How to Write an Encomium
- Pick an object. Ideally, it should be something that you have really strong positive feelings for – a romantic partner is the obvious option, but you can also write an encomium to a parent, a leader, a city you especially love, even a pet! Also, don’t overlook the option of writing about something you don’t have strong feelings for – or even something you really hate. It’s a great exercise to try and get into the mindset of a different person and write what they would say. Do you think you would have enough imagination and writing skill to craft an encomium to Hitler or Charles Manson?
- Choose the most important points of praise. Your encomium should focus its attention on a few key points. Don’t just write a laundry list of good things! Pick a few and really dig into their details.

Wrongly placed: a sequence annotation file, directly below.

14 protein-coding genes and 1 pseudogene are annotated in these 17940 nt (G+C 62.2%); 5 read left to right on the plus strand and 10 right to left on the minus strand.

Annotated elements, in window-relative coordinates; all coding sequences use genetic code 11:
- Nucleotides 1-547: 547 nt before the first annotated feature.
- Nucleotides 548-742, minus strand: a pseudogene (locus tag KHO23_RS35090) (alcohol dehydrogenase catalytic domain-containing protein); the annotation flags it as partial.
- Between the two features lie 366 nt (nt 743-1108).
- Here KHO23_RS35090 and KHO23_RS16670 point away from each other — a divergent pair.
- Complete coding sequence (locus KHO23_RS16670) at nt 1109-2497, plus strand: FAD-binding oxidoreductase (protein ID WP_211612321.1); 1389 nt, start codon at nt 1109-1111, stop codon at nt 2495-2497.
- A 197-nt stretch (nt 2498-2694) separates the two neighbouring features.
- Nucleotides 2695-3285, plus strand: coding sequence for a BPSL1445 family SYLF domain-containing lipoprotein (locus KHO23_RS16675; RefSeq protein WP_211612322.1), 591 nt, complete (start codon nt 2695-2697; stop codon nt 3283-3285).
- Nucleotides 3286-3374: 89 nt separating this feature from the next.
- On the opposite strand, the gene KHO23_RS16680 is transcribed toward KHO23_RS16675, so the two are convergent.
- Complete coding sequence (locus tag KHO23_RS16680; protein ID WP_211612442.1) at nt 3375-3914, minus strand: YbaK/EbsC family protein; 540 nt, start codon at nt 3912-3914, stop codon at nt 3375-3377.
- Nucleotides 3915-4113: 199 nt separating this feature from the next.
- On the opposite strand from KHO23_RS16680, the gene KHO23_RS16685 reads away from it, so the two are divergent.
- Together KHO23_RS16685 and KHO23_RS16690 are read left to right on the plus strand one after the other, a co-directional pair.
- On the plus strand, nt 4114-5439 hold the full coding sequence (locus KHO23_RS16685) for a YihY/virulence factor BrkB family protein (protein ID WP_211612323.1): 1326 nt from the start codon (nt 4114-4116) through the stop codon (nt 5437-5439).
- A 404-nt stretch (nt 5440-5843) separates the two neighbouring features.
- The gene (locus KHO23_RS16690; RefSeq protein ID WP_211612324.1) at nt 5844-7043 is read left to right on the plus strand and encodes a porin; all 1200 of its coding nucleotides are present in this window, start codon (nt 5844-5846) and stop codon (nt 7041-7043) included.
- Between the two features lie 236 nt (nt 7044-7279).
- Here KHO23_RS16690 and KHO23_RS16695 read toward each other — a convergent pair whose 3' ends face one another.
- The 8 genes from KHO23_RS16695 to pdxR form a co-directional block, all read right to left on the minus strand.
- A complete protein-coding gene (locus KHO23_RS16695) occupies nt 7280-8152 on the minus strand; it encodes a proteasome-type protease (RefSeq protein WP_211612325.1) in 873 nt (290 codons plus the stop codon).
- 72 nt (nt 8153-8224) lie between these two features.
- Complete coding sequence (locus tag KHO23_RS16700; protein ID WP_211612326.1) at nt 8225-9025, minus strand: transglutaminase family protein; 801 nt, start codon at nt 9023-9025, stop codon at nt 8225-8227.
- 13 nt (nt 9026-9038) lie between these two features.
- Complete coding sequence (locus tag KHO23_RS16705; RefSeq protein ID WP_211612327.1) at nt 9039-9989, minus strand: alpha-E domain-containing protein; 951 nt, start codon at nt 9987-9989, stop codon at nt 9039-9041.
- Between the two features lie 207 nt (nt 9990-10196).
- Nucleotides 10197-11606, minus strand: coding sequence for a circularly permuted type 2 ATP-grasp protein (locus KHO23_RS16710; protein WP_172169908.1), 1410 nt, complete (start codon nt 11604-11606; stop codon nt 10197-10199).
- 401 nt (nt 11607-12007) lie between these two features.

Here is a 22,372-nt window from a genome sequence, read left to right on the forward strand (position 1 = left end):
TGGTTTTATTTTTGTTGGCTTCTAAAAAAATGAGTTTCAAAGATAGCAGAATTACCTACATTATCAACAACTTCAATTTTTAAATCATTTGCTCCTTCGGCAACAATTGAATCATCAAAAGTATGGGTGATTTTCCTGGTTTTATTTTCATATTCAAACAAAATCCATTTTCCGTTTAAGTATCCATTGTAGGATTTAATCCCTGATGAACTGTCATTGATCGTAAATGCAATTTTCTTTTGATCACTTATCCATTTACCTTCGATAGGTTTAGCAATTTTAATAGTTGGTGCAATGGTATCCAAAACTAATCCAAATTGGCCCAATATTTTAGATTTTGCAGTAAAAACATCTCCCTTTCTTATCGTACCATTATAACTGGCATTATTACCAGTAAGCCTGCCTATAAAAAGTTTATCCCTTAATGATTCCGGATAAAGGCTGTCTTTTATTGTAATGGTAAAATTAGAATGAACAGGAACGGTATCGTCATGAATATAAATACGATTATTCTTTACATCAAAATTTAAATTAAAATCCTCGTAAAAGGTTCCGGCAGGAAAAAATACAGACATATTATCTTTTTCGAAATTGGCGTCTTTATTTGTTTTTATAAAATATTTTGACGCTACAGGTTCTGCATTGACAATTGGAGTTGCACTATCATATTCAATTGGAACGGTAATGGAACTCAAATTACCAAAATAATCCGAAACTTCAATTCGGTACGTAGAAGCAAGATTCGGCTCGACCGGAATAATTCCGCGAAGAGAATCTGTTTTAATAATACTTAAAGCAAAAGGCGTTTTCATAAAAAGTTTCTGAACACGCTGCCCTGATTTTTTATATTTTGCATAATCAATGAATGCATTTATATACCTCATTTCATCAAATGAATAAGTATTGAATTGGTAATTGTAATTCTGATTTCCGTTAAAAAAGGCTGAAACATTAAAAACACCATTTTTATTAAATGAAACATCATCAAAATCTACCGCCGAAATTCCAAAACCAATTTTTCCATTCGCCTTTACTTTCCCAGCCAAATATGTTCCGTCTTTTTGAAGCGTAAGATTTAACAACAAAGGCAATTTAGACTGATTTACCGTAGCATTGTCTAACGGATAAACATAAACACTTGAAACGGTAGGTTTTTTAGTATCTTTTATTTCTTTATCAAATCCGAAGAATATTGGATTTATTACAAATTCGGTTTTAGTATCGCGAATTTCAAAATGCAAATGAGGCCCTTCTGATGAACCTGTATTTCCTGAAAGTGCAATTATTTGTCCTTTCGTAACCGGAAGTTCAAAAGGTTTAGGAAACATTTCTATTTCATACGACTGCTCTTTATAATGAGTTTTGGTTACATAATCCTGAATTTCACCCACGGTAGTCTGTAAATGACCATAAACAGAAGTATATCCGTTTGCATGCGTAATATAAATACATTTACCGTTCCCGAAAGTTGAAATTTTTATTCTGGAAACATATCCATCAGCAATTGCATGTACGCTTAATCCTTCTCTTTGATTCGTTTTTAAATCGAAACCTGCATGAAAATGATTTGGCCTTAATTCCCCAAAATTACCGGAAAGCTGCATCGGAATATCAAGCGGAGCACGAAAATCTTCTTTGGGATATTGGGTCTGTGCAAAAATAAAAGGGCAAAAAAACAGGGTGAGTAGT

- Use elevated language. Encomia are not restrained or realistic. You’re allowed to overstate things quite a bit – there’s no limit to how highly you can praise your object!
- Practice literary devices. Because the encomium is supposed to have such elevated language, it should pack in as many literary devices as possible: look into such techniques as metaphor, simile, meter, hyperbole (§6), and epic.
When to Use Encomium
Encomium is an appropriate subject for poetry, especially if you have some strong feelings of praise that you want to express. It can also make for a great speech. It’s important to remember, though, that an encomium is not an argument! You’re not trying to debate someone who disagrees with you – you’re just expressing your own feelings. As a result, it’s a pretty biased form of writing and not really appropriate for a formal essay. In a formal essay, you should make argumentative points from a more neutral stance, and try to convince someone of your point of view. Remember: encomia express while essays argue.